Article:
Today we are introducing our Capital Campaign - to start raising funds from of all of us here in this room.
The Shared Harvest board has done their homework
TODAY we have a private offering of “notes” or ‘loans’ as an opportunity to be Group-prenuers!
You should have gotten an orange envelope in the mail that included an introductory letter/brochure which provides an overview to our Capital Campaign.
The Notes or Loans that Shared Harvest is offering are from rates of 0-4% return and terms from 5-10 years. And you have an option to select terms that are best for you.
This is an opportunity to put your money to work in your local community, for your health, for the possibility of rates better than the bank!!
With each of us putting forward a loan we can afford to make this happen– it aggregates and then we can take that money to the bank/lenders and look at grants.
“We can do it” -Oak Park, Bloomington/Normal, and other cooperative groceries stores have raised that amount of funds.
Last week, I attended a cooperative conference in Indiana for up and coming Grocery Store Cooperatives across the country. I attended a session on Financing. That is where I met representatives from The National Coop Bank, the Leaf Fund and Shared Capital and Self Help. I was encouraged to hear from those folks that there is money out there for support and investment in local food systems and grocery store food coops. They just need a compelling story.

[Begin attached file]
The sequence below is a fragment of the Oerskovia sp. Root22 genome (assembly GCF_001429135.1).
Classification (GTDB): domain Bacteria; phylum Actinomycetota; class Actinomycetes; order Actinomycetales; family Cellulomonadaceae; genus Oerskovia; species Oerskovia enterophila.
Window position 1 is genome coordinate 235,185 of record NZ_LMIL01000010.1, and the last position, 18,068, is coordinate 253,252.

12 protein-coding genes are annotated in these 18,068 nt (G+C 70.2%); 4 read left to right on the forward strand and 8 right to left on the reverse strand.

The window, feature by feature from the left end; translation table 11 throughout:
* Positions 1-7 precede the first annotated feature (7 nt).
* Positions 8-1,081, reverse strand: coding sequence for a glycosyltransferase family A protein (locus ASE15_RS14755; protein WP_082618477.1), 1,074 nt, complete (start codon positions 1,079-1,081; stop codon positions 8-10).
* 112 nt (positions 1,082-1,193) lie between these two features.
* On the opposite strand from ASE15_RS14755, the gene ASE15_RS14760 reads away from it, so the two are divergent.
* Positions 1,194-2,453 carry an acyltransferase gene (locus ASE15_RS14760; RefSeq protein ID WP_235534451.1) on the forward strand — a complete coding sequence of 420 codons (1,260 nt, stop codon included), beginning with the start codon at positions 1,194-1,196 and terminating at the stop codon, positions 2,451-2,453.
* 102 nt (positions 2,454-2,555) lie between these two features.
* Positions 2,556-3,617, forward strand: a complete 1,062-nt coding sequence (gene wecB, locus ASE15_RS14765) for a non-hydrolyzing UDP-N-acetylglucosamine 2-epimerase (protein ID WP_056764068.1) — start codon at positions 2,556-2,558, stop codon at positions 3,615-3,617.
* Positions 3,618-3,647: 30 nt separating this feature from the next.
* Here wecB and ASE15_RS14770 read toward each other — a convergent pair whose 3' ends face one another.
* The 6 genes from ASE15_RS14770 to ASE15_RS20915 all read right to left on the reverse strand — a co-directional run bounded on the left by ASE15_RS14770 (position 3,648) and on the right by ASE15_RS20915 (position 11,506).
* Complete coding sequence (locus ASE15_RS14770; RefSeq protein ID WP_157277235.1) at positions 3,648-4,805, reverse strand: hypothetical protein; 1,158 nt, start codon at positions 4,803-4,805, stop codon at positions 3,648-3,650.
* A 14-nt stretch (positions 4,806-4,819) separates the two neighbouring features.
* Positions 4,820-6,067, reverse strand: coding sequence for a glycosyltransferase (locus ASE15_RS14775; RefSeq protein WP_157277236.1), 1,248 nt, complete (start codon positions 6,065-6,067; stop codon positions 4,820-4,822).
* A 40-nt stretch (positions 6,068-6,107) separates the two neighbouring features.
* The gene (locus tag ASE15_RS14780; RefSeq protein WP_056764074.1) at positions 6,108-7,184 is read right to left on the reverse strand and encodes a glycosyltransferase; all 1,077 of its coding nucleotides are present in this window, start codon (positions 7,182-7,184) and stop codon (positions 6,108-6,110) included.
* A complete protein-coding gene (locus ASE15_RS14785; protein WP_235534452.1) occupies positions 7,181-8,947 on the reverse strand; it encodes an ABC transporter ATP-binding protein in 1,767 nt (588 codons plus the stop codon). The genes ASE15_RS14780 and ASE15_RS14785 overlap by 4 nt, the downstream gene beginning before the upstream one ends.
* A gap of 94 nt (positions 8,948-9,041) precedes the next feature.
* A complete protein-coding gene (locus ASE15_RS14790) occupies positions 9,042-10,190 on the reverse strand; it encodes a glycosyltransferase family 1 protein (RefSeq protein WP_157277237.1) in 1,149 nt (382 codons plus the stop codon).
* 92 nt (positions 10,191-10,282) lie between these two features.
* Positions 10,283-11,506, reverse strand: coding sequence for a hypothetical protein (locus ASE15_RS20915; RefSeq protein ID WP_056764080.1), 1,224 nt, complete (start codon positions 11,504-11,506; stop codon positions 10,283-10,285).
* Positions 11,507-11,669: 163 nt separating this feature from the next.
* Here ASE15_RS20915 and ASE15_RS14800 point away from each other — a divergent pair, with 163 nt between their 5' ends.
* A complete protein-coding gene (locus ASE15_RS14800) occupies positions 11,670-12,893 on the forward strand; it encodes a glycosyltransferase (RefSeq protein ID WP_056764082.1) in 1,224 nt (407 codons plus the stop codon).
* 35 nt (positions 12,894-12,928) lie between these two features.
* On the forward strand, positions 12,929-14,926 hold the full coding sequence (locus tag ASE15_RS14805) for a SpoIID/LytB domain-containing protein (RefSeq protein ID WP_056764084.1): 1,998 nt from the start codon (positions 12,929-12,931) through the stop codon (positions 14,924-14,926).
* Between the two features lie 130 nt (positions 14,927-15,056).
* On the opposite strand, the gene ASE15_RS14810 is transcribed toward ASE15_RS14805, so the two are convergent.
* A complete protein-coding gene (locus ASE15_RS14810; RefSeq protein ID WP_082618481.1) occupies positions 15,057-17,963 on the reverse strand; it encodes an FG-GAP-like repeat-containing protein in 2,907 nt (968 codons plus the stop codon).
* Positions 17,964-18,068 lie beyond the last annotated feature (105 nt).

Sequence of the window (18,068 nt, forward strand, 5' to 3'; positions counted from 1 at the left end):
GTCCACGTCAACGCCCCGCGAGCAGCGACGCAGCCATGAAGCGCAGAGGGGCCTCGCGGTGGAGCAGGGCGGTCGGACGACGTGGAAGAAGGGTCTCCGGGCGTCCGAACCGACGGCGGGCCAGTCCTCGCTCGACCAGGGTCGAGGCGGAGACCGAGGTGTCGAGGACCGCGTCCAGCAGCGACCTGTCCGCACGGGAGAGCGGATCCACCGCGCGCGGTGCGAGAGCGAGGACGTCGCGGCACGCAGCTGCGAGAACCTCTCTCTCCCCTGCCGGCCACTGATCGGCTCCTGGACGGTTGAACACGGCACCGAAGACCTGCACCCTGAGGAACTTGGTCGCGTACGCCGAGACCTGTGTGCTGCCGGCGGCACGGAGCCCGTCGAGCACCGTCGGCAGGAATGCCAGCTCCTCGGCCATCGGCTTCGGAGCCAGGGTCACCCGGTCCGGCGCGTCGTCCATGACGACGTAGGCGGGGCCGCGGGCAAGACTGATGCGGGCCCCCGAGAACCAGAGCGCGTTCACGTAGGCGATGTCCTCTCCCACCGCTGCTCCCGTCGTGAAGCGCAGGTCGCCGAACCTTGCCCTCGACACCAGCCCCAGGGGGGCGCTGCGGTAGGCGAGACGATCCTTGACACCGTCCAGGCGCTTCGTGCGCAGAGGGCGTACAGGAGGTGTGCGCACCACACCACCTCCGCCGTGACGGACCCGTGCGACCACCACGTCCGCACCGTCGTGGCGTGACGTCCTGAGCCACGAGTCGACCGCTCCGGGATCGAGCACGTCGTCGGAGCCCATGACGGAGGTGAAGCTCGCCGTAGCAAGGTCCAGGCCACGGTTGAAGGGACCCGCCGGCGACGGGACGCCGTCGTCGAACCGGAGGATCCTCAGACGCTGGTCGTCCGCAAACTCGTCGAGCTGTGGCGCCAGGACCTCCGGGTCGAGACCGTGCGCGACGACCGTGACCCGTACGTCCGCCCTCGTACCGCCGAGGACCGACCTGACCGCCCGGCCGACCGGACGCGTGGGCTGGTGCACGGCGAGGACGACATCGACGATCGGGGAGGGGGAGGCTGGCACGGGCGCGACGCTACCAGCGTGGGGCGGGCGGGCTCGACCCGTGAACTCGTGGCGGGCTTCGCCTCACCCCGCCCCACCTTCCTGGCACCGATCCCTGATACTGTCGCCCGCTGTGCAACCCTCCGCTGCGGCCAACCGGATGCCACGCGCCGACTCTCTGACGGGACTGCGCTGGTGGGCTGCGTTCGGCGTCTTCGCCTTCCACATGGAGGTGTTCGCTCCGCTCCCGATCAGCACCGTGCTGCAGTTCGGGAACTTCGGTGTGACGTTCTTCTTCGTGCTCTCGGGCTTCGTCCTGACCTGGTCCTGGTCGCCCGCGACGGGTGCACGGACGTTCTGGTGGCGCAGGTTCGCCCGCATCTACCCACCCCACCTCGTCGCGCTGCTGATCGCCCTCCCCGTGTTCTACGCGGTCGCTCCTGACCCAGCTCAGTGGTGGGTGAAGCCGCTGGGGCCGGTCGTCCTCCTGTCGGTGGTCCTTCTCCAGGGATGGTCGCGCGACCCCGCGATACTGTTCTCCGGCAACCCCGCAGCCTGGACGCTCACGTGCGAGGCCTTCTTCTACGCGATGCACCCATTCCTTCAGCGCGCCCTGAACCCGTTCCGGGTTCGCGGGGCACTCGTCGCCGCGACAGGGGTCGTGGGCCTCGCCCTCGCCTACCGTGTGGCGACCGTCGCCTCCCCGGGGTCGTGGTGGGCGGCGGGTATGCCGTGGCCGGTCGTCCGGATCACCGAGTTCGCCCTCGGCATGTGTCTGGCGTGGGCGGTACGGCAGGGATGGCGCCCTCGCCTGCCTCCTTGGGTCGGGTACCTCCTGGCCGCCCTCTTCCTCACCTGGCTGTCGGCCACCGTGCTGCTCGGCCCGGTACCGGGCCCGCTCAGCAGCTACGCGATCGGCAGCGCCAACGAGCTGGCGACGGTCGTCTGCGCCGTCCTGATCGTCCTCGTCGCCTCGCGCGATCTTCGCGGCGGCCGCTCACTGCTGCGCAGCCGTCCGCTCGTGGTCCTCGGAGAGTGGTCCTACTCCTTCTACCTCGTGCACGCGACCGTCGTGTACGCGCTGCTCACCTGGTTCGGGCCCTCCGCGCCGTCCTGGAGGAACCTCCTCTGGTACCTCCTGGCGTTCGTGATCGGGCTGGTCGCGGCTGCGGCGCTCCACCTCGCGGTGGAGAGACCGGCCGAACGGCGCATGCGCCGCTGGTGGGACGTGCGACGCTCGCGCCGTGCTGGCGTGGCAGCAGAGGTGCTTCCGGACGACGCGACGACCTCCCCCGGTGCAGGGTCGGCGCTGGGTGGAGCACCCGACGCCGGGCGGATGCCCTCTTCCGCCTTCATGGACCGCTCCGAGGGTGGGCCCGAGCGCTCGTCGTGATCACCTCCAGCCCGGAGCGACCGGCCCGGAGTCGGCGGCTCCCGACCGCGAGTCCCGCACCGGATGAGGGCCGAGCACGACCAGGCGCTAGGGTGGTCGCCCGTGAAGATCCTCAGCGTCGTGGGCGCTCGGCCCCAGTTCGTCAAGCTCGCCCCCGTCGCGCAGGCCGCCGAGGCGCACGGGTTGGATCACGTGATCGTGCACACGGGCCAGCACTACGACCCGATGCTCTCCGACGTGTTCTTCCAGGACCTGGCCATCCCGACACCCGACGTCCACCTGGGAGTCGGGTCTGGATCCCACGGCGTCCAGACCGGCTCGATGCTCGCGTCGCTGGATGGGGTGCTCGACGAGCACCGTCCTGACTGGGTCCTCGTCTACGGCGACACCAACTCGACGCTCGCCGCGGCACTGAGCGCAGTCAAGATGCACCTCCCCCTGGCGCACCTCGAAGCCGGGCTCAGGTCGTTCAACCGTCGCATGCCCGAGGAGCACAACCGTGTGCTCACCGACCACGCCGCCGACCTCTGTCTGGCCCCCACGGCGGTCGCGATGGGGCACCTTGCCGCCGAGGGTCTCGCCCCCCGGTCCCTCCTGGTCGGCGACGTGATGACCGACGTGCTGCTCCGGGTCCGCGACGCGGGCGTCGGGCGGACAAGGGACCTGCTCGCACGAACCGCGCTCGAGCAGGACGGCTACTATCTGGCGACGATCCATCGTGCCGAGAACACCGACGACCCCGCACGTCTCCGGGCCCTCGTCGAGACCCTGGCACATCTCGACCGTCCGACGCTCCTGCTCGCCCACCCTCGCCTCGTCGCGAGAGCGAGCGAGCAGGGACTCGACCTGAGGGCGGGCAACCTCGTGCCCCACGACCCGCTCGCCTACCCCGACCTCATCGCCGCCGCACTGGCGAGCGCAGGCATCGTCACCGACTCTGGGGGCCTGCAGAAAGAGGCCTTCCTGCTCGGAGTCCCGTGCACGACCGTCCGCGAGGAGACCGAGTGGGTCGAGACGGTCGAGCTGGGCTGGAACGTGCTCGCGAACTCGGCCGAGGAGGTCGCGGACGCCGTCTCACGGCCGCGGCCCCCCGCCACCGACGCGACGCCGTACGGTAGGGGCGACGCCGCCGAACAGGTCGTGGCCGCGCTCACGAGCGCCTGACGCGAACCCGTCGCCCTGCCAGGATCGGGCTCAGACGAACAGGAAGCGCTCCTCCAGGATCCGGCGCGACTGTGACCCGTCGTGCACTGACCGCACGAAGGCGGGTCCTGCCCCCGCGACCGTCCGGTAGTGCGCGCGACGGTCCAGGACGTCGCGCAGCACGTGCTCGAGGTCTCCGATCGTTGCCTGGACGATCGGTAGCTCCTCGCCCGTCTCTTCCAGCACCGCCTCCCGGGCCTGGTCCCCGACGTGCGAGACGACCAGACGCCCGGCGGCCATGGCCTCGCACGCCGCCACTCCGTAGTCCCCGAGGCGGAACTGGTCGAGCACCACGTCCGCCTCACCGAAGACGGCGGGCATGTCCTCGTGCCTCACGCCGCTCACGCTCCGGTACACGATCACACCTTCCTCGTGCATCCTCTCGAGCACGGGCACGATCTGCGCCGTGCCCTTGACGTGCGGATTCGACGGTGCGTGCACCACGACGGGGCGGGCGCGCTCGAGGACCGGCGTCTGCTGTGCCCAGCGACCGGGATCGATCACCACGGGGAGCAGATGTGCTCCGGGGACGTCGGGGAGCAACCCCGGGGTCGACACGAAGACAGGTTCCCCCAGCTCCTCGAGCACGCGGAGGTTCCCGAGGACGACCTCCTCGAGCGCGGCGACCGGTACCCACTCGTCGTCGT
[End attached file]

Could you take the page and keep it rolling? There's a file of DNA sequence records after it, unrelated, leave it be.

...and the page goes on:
And Shared Harvest has a compelling story –
and A TRULY supportive community!
At this moment, I would like to introduce Mark Fick – of Shared Capital Cooperative. He has also been advising us. I am pleased he is here to meet all of you and to see the enthusiasm today.
Our hope is that if we raise the money through our capital campaign, these lending firms, like Shared Capital, will back us!
So we are raising $800,000K by JUNE 1. To kick off the campaign, YOUR Shared Harvest board and super volunteers have committed the first $65, 000 – that is 12 people committing an average of $5400 and the first 8% of what we need to raise.
But NOW we need YOU!
Your carrot? This is an investment that reflects your values and your community.
And you will be expanding your “group-prenuer” credentials.
Our offering packets are available here. Please consider loaning Shared Harvest, $2,000, $5,000, $10,000 or more!!! Please go to Heather and sign out an Offering Packet. These are legal documents detailing the offer, citing the risks, and laying out the options for terms. If you sign one out, Heather, myself, or one of our Capital committee volunteers will follow up with in week or so to answer question or discuss your options.
And our committee will be contacting the rest of our membership with this same offer!
IF we can raise this Money by June 1, and put the rest of the financing together this summer, we could be building out in the fall! PLEASE CONSIDER AN INVESTMENT IN SHARED HARVEST and thank you for your continued support!
Let's get it started!